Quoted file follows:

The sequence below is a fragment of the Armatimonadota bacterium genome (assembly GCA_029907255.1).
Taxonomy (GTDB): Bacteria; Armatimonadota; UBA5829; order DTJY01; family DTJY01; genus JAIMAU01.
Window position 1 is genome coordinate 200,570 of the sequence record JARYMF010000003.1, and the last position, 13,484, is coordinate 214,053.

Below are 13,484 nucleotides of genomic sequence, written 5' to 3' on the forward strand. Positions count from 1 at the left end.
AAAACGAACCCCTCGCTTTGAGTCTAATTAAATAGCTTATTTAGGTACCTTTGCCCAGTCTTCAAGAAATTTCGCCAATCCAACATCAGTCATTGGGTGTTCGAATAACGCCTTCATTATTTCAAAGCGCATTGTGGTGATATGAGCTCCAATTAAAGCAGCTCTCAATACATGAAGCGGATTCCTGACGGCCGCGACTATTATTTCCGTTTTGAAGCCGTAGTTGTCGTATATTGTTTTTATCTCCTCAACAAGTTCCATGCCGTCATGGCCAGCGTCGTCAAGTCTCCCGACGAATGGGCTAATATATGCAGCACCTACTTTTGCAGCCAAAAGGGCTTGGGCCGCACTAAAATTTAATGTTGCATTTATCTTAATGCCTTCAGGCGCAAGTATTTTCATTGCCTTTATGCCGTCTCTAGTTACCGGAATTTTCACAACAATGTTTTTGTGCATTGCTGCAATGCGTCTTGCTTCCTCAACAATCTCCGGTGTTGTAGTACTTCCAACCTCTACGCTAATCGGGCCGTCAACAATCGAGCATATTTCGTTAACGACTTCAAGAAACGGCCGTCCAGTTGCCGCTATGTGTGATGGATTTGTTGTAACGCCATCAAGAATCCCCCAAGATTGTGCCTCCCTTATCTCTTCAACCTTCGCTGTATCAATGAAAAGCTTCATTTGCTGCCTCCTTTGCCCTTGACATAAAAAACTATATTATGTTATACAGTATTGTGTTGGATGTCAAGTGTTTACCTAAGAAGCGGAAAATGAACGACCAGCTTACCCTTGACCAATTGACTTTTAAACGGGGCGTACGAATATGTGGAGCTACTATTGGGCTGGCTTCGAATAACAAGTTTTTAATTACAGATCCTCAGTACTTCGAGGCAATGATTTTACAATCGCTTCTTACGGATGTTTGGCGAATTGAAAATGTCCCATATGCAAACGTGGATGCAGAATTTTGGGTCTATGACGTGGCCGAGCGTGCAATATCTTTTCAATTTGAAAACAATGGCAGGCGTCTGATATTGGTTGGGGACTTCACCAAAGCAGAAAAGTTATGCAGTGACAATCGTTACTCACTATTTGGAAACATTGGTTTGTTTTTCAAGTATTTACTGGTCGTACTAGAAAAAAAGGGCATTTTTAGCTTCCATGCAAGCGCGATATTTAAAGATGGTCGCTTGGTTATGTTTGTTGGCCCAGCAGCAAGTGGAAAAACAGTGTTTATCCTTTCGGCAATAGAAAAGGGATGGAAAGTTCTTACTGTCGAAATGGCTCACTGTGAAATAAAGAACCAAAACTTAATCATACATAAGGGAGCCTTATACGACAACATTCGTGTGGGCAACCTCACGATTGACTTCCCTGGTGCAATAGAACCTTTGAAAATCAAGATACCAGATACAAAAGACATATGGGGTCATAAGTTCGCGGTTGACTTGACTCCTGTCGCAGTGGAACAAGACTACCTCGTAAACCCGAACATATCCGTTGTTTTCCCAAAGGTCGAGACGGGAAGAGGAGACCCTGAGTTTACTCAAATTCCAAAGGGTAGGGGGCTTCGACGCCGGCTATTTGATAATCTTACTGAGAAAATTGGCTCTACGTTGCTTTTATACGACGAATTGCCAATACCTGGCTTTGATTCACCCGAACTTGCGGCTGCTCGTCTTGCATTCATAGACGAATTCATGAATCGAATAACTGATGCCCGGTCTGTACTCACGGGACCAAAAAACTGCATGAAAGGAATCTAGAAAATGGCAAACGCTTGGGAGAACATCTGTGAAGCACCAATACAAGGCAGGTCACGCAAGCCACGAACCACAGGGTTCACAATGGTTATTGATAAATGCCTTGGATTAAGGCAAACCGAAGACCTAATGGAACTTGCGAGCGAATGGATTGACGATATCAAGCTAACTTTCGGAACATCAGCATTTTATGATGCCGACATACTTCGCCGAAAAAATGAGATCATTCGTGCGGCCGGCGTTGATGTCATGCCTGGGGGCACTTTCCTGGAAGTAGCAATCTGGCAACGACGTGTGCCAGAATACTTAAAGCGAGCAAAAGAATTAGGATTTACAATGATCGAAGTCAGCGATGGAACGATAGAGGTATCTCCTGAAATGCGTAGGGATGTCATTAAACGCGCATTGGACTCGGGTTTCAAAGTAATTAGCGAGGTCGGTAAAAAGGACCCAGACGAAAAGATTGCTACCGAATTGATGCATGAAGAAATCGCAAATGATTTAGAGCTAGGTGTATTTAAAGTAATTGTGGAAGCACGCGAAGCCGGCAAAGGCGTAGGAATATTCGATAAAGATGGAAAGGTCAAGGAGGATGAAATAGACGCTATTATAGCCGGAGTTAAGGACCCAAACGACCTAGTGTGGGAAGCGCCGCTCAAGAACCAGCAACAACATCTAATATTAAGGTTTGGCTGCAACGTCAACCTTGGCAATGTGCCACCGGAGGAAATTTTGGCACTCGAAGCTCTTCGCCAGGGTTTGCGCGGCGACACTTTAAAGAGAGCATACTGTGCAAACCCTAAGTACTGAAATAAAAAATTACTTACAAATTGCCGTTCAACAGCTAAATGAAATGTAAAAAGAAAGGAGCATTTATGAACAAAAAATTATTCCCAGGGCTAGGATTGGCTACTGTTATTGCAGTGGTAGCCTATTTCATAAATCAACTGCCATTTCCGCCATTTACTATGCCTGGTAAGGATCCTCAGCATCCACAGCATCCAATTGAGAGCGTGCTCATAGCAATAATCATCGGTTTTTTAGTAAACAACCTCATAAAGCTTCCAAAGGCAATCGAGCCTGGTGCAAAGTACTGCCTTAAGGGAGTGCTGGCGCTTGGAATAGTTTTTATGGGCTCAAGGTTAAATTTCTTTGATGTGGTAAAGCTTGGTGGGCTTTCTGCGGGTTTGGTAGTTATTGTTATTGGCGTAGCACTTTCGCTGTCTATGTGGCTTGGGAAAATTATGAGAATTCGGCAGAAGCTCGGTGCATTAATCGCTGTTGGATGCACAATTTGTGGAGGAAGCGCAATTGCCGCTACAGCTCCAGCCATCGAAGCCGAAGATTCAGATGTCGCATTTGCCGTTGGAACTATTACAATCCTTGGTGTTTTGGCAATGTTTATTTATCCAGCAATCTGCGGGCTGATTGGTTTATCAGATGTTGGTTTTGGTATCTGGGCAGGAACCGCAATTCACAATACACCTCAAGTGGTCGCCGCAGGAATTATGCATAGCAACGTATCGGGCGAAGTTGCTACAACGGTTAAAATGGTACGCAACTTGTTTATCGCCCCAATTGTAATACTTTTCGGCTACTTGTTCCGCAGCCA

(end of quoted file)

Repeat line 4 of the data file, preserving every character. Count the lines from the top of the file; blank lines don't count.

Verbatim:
Below are 13,484 nucleotides of genomic sequence, written 5' to 3' on the forward strand. Positions count from 1 at the left end.